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 A025795 Expansion of 1/((1-x^2)(1-x^3)(1-x^5)). 2

%I

%S 1,0,1,1,1,2,2,2,3,3,4,4,5,5,6,7,7,8,9,9,11,11,12,13,14,15,16,17,18,

%T 19,21,21,23,24,25,27,28,29,31,32,34,35,37,38,40,42,43,45,47,48,51,52,

%U 54,56,58,60,62,64,66,68,71,72,75,77,79,82,84,86,89,91,94,96,99,101,104

%N Expansion of 1/((1-x^2)(1-x^3)(1-x^5)).

%C a(n) = number of ways to pay n dollars with coins of two, three and five dollars. E.g., a(0)=1 because there is one way to pay: with no coin; a(1)=0 no possibility; a(2)=1 (2=1*2); a(3)=1 (3=1*3); a(4)=1 (4=2*2) a(5)=2 (5=3+2=1*5) ... - _Richard Choulet_, Jan 20 2008

%C a(n) is the number of partitions of n into parts which are 2, 3, or 5 (inclusive or). a(0)=1 by definition. See the preceding comment by R. Choulet. - _Wolfdieter Lang_, Mar 15 2012

%H <a href="/index/Rec#order_10">Index to sequences with linear recurrences with constant coefficients</a>, signature (0,1,1,0,0,0,-1,-1,0,1).

%H M. Janjic, <a href="https://cs.uwaterloo.ca/journals/JIS/VOL18/Janjic/janjic63.html">On Linear Recurrence Equations Arising from Compositions of Positive Integers</a>, Journal of Integer Sequences, Vol. 18 (2015), Article 15.4.7.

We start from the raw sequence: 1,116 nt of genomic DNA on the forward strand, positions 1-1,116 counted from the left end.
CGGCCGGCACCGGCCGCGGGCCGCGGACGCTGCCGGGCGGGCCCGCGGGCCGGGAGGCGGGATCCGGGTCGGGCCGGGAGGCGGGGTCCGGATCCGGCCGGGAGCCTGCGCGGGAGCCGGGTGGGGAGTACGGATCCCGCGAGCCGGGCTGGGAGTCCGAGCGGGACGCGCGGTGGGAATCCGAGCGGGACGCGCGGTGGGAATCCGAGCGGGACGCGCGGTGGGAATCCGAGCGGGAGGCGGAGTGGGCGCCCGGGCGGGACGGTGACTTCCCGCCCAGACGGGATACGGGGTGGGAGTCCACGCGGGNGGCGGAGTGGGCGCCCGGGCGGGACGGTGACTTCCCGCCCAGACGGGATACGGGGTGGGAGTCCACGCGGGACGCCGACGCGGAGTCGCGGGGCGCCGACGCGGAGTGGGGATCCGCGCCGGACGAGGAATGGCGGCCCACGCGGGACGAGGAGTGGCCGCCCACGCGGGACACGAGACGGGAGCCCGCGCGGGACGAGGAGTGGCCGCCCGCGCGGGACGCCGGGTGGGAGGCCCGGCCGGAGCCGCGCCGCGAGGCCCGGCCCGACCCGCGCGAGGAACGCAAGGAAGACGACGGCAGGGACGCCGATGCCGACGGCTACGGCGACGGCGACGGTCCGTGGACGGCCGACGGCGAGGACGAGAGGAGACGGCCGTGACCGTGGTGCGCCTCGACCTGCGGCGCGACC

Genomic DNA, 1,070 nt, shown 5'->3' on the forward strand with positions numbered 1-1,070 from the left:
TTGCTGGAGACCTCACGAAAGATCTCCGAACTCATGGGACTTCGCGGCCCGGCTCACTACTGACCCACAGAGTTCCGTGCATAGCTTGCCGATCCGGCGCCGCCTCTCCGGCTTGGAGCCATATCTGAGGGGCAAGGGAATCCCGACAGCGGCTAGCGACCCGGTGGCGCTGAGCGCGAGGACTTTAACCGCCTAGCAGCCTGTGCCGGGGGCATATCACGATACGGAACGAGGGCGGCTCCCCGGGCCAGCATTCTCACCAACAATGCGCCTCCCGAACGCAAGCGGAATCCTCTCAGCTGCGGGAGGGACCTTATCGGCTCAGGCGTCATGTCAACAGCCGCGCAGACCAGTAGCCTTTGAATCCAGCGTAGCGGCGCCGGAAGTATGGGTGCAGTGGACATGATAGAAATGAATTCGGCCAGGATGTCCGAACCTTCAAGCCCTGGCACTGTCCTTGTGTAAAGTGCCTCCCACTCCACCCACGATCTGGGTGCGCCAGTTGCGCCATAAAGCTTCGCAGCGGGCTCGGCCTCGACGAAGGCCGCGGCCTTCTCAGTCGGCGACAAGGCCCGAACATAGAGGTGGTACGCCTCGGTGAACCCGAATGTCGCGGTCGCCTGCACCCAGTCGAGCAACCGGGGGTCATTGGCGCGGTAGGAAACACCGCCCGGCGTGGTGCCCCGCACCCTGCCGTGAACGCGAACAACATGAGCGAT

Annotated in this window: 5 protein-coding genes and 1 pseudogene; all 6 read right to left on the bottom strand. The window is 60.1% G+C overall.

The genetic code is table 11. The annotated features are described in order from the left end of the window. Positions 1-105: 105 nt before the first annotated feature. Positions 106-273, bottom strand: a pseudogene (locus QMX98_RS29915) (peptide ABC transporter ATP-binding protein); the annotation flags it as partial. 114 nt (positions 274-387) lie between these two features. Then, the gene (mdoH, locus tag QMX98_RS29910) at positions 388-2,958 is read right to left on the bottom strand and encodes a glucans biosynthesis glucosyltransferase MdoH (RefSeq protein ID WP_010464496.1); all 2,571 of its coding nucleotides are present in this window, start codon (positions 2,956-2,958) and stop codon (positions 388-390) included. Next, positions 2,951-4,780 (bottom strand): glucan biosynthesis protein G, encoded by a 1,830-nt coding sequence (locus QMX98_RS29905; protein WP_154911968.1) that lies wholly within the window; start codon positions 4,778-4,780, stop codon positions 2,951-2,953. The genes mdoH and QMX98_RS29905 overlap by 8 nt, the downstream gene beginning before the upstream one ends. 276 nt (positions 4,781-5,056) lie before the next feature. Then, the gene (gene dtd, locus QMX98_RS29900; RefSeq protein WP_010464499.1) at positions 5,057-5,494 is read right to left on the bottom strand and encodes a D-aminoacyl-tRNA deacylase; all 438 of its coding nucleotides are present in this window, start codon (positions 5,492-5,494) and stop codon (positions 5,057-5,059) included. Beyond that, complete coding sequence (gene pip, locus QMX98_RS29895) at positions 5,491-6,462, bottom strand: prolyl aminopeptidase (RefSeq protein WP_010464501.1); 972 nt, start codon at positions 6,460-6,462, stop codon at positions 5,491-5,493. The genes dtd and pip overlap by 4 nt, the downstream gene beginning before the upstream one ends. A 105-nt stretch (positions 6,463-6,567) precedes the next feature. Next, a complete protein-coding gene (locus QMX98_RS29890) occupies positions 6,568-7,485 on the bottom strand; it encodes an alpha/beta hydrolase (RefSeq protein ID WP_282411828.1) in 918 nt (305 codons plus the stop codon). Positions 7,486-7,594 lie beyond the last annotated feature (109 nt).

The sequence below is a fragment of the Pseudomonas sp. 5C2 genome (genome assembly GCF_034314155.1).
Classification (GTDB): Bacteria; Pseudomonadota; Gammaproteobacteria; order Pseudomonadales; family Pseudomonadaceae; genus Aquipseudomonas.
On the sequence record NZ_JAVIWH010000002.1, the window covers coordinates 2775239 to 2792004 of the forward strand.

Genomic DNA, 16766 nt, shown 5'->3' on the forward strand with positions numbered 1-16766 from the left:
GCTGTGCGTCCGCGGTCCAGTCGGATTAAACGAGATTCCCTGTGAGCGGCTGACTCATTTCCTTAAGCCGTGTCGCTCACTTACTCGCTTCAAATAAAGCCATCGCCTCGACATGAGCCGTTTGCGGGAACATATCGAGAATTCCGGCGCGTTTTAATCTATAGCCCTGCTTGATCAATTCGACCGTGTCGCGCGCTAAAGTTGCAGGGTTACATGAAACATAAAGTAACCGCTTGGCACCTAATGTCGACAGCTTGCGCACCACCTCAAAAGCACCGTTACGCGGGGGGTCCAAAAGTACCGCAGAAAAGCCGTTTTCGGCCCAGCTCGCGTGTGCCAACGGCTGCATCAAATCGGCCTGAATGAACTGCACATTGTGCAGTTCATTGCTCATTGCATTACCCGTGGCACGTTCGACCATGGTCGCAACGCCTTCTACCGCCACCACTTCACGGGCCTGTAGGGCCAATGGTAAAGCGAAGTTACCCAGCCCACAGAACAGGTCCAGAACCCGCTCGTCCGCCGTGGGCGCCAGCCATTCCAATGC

%F G.f.: 1/((1-x^2)(1-x^3)(1-x^5)).

%F Let [b(1); b(2); ...; b(p)] denote a periodic sequence: e.g. [0; 1] defines the sequence c such that c(0)=c(2)=..c(2*k)=0 and c(1)=c(3)=...c(2*k+1)=1. Then a(n)=0.25*[0; 1]-(1/3)*[1; 0; 0]+(1/5)*[0; 1; 1; 0; 3]+((n+1)*(n+2)/60)+(7*(n+1)/60). - _Richard Choulet_, Jan 20 2008

%F If ||A|| is the nearest number to A (A not a half integer) we have also : a(n)=||((n+1)*(n+9)/60)+(1/5)[0; 1; 1; 0; 3]. - _Richard Choulet_, Jan 20 2008

%F a(n)=(77/360)+(7*(n+1)/60)+((n+2)*(n+1)/60)+((-1)^n/8)-(2/9)*cos((2*(n+2)*Pi)/3)+(4/(5*5^0.5+25))*cos((2*n*Pi)/5)-(4/(5*5^0.5-25))*cos((4*n*Pi)/5). - _Richard Choulet_, Jan 20 2008

%F Euler transform of length 5 sequence [0, 1, 1, 0, 1]. - _Michael Somos_, Feb 05 2008

%F a(n) = a(-10-n) for all n in Z. - _Michael Somos_, Feb 25 2008

%F a(n) - a(n-2) = A008686(n). a(n) - a(n-5) = A103221(n). A078495(n) = 2^(a(n-7) + a(n-9)) * 3^a(n-8) for all n in Z. - _Michael Somos_, Nov 17 2017

%e G.f. = 1 + x^2 + x^3 + x^4 + 2*x^5 + 2*x^6 + 2*x^7 + 3*x^8 + 3*x^9 + 4*x^10 + ...

%t a[ n_] := Quotient[n^2 + 10 n + 1 - 13 Mod[n, 2], 60] + 1; (* _Michael Somos_, Nov 17 2017 *)

%o (PARI) {a(n) = (n^2 + 10*n + 1 - n%2 * 13) \60 + 1} /* _Michael Somos_, Feb 05 2008 */

%Y Cf. A008686, A078495, A103221.

%K nonn,easy,changed

%O 0,6

%A _N. J. A. Sloane_

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